April 19, 2020 • Life for Leaders
“Abide in me as I abide in you. Just as the branch cannot bear fruit by itself unless it abides in the vine, neither can you unless you abide in me.”
John 15:4 (NRSV)
When I look at the metaphor of the vine in John 15, Jesus declares that he is the vine and his father is the vine-grower. The careful pruning of branches as part of a growth process does not seem to fit in the scenario of our current crisis. However, we do all feel a stripping and a violent cutting down of most things that were fruit and flourishing. A virus is disconnecting us and dismembering the interconnected branches of our communal lives—violently. We are experiencing unprecedented collective trauma and layers of grief upon grief. Our leadership is also being stripped of those things that seemed to work pre-COVID and maybe no longer work now. Is that frustrating to anyone else or just me? How can the Living Vine speak into life impacted by this deadly virus?
Nothing that I write today will be able to change your circumstances, yet my hope and prayer is that it can change your center. I find myself as a leader returning to the simple basics as desperately as I search for basic toilet paper once a week in our local grocery stores. I went to my backyard fence and found a beautifully exposed vine that drew me to this passage for such a time as this. So I dug deeper.
The word “abide” is used nine times in nine verses in this passage. The word as it is used here means: “to remain, to stay, not to depart, to continue to be present and to be held.” It is not a static word. It is an active word, an active response to God’s presence in the face of pain. It is an invitation to believe, to faithfully follow, to persevere and to continue to trust, even and especially when the news can rob us of any hope and peace. The vine remains steady, strong, and steadfast. The vine resists quickness and easy-fixes, just like this devotional isn’t a quick fix, because abiding is slow. The vine invites us to resist productivity and instead to be present. I have come to terms with the fact that right now my perception of production as a leader has been stripped of any extravagance. It looks different now. The simple vine is our life-giving source that we can return to time and time again in times of anxiety.
Our leadership has a center and a source. The soul of our leadership also has a soil. The vine is our starting point, our base, our origin, our beginning and our end. The vine is the Alpha and the Omega and everything in between. The vine is not separated from pain but proximal to it. The vine sustains all things by God’s powerful word in the midst of the storm. The vine also holds us when we stand in the tension and waver between abiding and being apart. The vine invites us to return and remain without question as to why we fluctuated in the first place. To return to the vine is to return to the root: it is thick, strong, deep, and wide. The vine does the work. Our work is only to remain connected as we abide. The fruit we bear will flow from that living connection. I believe the soil is the steadfast and unconditional love of God that nourishes the vine, which in turn holds us and upholds us. The Vine is Jesus and we are the branches in desperate need of abiding. Our leadership, indeed every ounce of our lives, must depend on being connected to the vine.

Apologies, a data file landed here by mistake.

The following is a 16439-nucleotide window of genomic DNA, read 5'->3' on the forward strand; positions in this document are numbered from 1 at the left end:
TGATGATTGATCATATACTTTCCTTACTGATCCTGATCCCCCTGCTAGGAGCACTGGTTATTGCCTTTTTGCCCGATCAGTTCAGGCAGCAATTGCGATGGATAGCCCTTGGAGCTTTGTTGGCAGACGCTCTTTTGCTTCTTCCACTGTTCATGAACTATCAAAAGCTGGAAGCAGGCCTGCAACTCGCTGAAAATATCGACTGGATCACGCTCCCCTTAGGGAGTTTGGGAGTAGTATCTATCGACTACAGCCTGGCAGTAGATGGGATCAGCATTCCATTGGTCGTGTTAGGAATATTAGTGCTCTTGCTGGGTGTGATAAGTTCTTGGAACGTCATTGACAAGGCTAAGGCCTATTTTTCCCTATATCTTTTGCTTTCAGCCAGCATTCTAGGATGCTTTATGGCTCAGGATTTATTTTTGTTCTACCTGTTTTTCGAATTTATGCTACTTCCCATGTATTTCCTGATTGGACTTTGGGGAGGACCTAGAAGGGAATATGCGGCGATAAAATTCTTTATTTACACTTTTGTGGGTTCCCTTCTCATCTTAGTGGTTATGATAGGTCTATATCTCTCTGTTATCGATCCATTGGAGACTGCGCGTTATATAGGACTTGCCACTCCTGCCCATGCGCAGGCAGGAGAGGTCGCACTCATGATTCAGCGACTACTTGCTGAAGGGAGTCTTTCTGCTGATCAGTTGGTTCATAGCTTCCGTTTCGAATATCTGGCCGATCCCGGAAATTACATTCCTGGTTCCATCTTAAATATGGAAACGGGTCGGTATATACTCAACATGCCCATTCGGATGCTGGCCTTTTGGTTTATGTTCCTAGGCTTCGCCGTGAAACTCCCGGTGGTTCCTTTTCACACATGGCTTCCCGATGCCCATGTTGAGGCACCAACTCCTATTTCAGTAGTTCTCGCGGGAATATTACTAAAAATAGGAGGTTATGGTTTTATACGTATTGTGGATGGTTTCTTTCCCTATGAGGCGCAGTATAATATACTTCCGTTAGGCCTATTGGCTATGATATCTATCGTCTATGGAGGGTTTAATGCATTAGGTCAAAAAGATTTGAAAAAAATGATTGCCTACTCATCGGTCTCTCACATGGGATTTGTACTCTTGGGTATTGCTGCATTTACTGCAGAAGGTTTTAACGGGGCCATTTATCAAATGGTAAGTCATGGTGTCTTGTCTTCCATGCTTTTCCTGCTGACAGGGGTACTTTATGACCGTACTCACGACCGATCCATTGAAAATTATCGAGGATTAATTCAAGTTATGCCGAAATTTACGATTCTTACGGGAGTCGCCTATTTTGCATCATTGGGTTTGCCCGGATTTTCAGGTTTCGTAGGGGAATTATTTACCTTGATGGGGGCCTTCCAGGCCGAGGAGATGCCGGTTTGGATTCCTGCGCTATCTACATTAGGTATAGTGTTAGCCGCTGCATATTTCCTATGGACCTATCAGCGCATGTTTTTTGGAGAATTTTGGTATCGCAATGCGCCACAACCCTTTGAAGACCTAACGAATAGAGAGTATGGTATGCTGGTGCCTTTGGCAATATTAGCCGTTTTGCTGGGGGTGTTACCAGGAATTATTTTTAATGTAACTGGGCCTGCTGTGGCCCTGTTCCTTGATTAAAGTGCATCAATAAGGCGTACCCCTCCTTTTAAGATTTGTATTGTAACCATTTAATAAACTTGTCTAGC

May you be deeply rooted in the soil of God’s love and may you be held and upheld, sustained by the source. May the soul of your leadership grow a thick and deep root in the soil of God’s own love. My hope is to remind you to stay connected to the soil of God’s own love for you and your community. Abide in this love today. The harvest of this abiding will come tomorrow. There’s nothing more that you need to produce today. The vine invites you to be present today. Be present to yourself, to God, and to others. I am in this struggle with you. You are not alone.
Something to Think About:
What daily and weekly spiritual practices are you engaging to care for the soul of your leadership? What daily and weekly things have you stripped from your schedule that aren’t life-giving? I invite you to reflect about both of those questions.
What is one small act that you can do differently this week to take care of your body and soul as you juggle all the leadership hats that you wear?
Something to Do:
Go for a walk. Pray with your feet. Let the walking do the talking. Go in search of a vine or a tree. Pause and ponder. Take a good look at the soil, the root, the branches, the leaves. Ground yourself. Let the Spirit speak into your soul and the soul of your leadership. Abide in God’s love.
Oh, Living Water, Living Vine, Breath of Life and Bread of Life, we need your sustenance. We return to you even as we carry fears, anxiety, worry, bad news, change and loss. Hold us close and draw us near. Hold our anxieties and nourish our hope. Help us to stay connected to you even as everything around us threatens us towards isolation and disconnection. Let the living water that flows through the veins of that living vine fill our very own veins in our bodies and lungs. Give us breath. Give us strength. Grant us resilience. Be present in our pain. Hold us close. Draw us near to you. We need you Lord. We choose to stay, to return and remain, time and time again. Grant us resilient grace. Amen.
Sign up to receive a Life for Leaders devotional each day in your inbox. It’s free to subscribe and you can unsubscribe at any time.
Find all Life for Leaders devotions here. Explore what the Bible has to say about work at the unique website of our partners, the Theology of Work Project. Commentary on today’s Life for Leaders theme can be found here: I am the Vine and You are the Branches (John 15)
Inés is an ordained pastor, preacher, reconciler, writer, and speaker. We are pleased to feature Inés as a regular Life for Leaders writer.
Click here to view Inés’ profile.